This Sunday we will celebrate Reformation Sunday. It is that Sabbath on which we annually acknowledge the unique history of the Protestant Reformation. Like all movements of renewal and reform, the Protestant Reformation was responding to perceived excesses and distortions in the medieval church. However, unlike many reform movements, the 16th century leaders of the Protestant Reformation were not under the illusion that their reforms would be the last and only transitions within Christianity. The slogan “the church reformed and always reforming” captures their deepest conviction that in every generation we must adapt within the church to meet the changing needs and perceptions of successive generations.
The Protestant Reformation nonetheless provided us a legacy that we can easily observe in our Sunday worship. The presence of a Ruling Elder in leading the liturgy and in governing the church is a response to the Reformation heritage of “the priesthood of all believers.” The centrality of the sermon in our worship is a legacy of the Reformation’s reliance on scripture as the source of our understanding of God. When we make confession of our sins we do it corporately relying alone on God’s grace. These elements of our church life, and many more examples could be given, attest to the heritage we are heir to as Reformed Christians.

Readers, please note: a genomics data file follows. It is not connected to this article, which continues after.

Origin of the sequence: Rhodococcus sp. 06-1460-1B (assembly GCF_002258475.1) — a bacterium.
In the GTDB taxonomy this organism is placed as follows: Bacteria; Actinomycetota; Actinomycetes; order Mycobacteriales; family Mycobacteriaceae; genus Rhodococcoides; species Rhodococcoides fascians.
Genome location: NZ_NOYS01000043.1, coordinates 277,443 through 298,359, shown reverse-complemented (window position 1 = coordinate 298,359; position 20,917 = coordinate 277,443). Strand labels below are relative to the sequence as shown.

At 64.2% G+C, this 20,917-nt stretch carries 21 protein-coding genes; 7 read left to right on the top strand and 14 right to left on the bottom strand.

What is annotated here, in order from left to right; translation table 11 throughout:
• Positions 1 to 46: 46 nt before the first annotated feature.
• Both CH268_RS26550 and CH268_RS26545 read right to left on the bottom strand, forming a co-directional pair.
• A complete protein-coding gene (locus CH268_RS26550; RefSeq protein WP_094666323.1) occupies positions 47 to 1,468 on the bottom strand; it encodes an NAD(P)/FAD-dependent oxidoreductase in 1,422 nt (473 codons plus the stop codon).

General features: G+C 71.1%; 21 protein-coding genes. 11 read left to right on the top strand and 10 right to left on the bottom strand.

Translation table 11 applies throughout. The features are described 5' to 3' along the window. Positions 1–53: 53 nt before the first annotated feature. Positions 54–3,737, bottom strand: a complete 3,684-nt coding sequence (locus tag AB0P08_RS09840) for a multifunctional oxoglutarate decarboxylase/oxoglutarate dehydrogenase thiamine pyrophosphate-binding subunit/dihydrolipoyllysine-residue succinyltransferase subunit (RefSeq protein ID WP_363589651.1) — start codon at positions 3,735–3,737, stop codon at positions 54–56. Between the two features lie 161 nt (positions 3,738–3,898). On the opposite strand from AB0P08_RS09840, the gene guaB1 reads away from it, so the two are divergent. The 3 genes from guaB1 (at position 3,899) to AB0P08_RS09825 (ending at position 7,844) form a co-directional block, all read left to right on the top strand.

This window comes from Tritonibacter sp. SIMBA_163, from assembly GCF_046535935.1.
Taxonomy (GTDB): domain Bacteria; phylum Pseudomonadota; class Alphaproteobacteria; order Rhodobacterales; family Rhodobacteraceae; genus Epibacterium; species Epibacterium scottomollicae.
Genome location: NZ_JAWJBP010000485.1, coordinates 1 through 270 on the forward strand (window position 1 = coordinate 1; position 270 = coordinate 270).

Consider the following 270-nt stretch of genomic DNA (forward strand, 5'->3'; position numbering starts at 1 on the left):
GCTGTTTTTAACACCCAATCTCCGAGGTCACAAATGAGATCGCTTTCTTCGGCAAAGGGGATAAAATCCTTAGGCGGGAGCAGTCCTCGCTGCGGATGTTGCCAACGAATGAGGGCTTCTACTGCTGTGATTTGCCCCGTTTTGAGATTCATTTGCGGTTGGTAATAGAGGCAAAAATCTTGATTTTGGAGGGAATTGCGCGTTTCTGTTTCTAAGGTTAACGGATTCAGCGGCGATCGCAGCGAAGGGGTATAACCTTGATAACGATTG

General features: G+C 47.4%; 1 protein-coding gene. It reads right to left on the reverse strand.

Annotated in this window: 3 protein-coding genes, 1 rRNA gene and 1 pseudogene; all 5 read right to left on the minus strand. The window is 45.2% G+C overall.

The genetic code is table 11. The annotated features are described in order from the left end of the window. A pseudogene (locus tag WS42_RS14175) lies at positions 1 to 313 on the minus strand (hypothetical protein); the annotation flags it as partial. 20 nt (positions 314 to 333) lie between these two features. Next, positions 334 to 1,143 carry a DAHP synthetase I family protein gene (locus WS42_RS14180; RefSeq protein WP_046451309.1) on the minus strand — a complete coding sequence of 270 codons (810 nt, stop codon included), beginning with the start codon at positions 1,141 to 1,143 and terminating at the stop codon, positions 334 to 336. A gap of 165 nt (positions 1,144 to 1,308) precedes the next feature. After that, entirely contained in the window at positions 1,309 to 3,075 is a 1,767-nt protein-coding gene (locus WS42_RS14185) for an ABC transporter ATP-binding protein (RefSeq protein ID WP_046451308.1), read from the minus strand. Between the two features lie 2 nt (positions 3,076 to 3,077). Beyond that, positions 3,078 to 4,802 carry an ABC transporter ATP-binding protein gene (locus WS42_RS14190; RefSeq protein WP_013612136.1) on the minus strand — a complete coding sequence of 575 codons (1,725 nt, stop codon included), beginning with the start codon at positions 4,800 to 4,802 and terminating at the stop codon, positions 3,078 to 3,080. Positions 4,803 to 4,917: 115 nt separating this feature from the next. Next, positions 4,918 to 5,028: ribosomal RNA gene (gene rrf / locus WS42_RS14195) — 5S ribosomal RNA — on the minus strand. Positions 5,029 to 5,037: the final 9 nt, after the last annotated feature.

While this is a Sunday to celebrate that legacy, it is not enough to embrace the reforms of five centuries ago. To be Reformed Christians is to endlessly reform the church toward closer alignment with the will of God and the needs of the present generation. The challenge for us is to continuously renew the church’s ministry and witness so that it continues to bring the Good News of Jesus Christ to today’s world and to show the love of God through its witness to places of need and want all around us. So, as we approach this Reformation Sunday let us renew our passion for the witness of the church in the world, redouble our efforts to proclaim the Good News to a weary world and continue to identify the ways in which we can demonstrate God’s love and grace to a weary and anxious world. For, “a mighty fortress is our God, a bulwark never failing…”